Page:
1. Thanks so much for your kind words, Christian. As you know, I've preserved the 2002 page-by-page version of my interlinear for historical purposes, although I've made quite a few changes since then - including restoring the letter I inadvertently deleted in 2002 which played a rather significant role in this story some ten years later.

  2. Thanks, Mike, for pointing this out!

  3. Thank you, Prof. King, for making this information available.

  4. For what it's worth, the other font in the document is Arial which has been licensed for Windows since 3.1 in 1992. Also the superscript "th" after the ordinal has been a common autocorrect feature of Word since at least version 2007 and maybe earlier. Also, apparently XMP 4.1 was released in March 2007 but I'm thinking that the Feb 19 date here is the date of the XMP version not necessarily the date when this image was created.

    1. Peter - Does all that you've said indicate that the image is 2007 or later? Thanks, Andrew

    2. I found tons of allusions to documents with the same XML date ... to the second. I am guessing that you are correct, Peter. The XML date is worthless, and may have no direct link whatsoever to the image.

    3. The XML date is at best a terminus a quo for the creation of the image, and it could precede that the event for a number of years. It would be nice if we can use it to identify which (Adobe or licensee) product produced the version id, but the Adobe XMP Core may be too popular to narrow down the possibilities much.

  5. I'm trying to figure out how the forger could be so incompetent so as to confuse the djandja with the delta or whether the person who prepared/typeset the document is not the forger himself but an associate of the former. There is no delta in the GJW, right? Is there one in the John fragment?

  6. It's plain that Munro and Fecht never saw this text. Were their names chosen to be recognized by Prof. King? Was Laukamp a random name pulled from a obituary list or somehow involved or known by someone involved? Laukamp reportedly died in 2002, the year of Grondin's November Interlinear--too early to be involved?. How many of the following, and which ones, are identical, and in what sequence: 1) the current owner, who reportedly "didn't read Coptic" (meaning zero or tiny knowledge?-- Harvard Magazine), but who obtained Coptic and Greek and Arabic [note the Arabic date range] papyri; and who reportedly had read King's 2003 Gospel of Mary Magdalene (Harvard Magazine); 2) the forgery author; 3) the papyrus cutter; 4) the papyrus surface obtainer; 5) the ink brusher; 6) the "translator"; 7) the computer keyer....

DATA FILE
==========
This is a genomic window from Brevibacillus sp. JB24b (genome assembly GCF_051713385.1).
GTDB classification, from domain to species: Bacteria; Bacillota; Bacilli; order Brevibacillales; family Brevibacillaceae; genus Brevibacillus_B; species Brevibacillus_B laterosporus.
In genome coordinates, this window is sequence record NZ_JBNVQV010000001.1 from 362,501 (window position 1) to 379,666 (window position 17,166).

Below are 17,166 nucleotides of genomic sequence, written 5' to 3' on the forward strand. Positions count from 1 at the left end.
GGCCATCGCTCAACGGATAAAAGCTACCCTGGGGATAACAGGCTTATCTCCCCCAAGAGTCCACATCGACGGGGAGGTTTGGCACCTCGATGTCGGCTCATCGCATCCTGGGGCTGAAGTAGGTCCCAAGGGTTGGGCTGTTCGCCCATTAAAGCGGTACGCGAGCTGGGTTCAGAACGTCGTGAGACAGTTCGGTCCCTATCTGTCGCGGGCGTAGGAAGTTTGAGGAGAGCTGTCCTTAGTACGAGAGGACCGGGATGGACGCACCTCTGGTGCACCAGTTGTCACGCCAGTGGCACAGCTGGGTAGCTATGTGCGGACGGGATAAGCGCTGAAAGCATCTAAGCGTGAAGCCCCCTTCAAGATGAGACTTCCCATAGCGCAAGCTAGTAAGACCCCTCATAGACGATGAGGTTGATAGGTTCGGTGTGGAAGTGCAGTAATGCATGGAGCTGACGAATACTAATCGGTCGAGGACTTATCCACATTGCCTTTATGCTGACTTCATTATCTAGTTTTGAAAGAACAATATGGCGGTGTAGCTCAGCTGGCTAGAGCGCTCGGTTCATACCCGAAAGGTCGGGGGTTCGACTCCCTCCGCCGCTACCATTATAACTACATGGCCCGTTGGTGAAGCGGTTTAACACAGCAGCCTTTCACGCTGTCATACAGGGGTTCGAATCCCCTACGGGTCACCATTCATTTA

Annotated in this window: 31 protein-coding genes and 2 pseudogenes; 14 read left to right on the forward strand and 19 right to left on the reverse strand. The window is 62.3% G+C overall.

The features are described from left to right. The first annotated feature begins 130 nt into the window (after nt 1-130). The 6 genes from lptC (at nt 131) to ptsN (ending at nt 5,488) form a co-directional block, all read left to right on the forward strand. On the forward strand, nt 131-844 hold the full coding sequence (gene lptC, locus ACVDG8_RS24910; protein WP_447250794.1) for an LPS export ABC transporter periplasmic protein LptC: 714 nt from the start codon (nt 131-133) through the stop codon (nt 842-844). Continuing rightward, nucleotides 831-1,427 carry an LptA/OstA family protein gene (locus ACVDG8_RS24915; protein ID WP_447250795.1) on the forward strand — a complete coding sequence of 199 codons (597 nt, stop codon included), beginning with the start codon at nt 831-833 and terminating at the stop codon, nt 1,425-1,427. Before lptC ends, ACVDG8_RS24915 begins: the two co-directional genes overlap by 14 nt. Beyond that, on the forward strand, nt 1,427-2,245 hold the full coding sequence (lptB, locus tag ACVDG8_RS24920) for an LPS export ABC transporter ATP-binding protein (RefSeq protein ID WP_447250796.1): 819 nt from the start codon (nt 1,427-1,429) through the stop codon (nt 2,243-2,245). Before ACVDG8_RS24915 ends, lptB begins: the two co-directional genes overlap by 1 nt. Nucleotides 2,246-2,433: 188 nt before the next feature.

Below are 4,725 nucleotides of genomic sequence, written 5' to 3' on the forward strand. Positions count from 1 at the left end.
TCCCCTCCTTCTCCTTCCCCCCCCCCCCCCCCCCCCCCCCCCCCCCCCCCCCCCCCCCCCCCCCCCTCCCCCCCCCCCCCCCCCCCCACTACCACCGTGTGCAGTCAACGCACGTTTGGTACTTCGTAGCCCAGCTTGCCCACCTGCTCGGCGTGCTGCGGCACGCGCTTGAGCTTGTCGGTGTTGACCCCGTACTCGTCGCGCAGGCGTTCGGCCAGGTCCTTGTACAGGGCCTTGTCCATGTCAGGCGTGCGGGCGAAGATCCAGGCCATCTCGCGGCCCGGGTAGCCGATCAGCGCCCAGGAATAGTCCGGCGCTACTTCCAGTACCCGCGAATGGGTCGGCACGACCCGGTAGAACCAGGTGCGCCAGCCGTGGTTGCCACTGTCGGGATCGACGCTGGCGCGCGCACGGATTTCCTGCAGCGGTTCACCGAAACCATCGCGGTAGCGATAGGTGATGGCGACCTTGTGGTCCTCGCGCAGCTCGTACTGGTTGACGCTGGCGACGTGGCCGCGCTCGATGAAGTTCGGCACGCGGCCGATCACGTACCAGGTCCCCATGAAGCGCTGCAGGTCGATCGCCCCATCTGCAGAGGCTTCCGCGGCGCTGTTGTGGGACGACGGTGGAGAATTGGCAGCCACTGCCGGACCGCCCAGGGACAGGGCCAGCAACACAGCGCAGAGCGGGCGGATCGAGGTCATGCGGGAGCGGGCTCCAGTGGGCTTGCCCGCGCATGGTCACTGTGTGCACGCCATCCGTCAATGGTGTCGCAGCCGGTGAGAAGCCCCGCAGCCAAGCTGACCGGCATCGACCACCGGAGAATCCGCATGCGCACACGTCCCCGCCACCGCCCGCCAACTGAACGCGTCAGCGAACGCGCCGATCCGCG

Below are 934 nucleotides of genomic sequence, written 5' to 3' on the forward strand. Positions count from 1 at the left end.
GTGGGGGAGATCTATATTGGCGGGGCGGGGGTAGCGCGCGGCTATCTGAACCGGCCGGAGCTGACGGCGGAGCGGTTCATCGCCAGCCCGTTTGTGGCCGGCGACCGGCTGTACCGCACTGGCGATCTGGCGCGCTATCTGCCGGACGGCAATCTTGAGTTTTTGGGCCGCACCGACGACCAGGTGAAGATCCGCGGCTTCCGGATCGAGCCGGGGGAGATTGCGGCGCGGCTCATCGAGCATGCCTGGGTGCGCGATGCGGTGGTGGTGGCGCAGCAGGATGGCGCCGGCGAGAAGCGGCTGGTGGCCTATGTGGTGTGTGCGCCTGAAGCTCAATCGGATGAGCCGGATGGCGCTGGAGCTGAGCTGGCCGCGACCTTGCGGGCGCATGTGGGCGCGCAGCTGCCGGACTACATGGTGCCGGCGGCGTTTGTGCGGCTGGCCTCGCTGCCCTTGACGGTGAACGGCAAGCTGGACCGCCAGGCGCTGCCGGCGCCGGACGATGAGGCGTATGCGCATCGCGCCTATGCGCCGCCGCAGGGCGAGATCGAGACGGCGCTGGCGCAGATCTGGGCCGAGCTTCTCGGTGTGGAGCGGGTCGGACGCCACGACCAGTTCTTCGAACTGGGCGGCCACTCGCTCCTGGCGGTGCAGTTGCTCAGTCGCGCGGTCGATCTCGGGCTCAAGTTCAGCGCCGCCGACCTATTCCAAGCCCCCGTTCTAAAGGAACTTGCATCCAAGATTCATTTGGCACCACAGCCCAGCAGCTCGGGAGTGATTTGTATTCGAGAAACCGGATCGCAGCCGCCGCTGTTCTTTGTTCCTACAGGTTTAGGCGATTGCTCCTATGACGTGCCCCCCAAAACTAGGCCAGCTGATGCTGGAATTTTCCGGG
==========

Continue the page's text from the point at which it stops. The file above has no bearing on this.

7. SC,
    Good point. There is no Delta written in either fragment.

    Yes, although this new evidence further confirms forgery, it only leaves us with more questions about the modern history. IMO, the chief gain may be to further suggest that the fragment was created shortly before the owner shared an image with King. Notably, in 2010, the 2002 PDF version of the interlinear was still accessible.

  8. "The brave man who may have risked his life in 1963 Germany for the Gospel of Jesus' Wife" is the headline in Deseret News of an imaginative scenario (by Herb Scribner, Oct. 11).

    Would it be fair to consider that scenario improbable and perhaps confirmation-bias influenced?

    Rather, as many have suggested, the ms was likely inked after the Nov. 22, 2002 version posting of Mike Grondin's Interlinear of the Coptic Gospel of Thomas. And likely after the Dec. 6, 2002 death of H.-U. Laukamp (thanks to O. Jarus for that date). And likely after the 2003 publication of The Gospel of Mary of Magdala by Prof. King. And perhaps (if someone involved likes symbology) after Prof. King moved to Harvard (1997) and perhaps after taking a named chair (July, 2009). After all, the ms fragment is largely a combination of Gospel of Thomas snippets and a scenario borrowed from the Gospel of Mary--Berlin ms.

    A step that could help: not misleading science reporting, but making available the claimed provenance documents.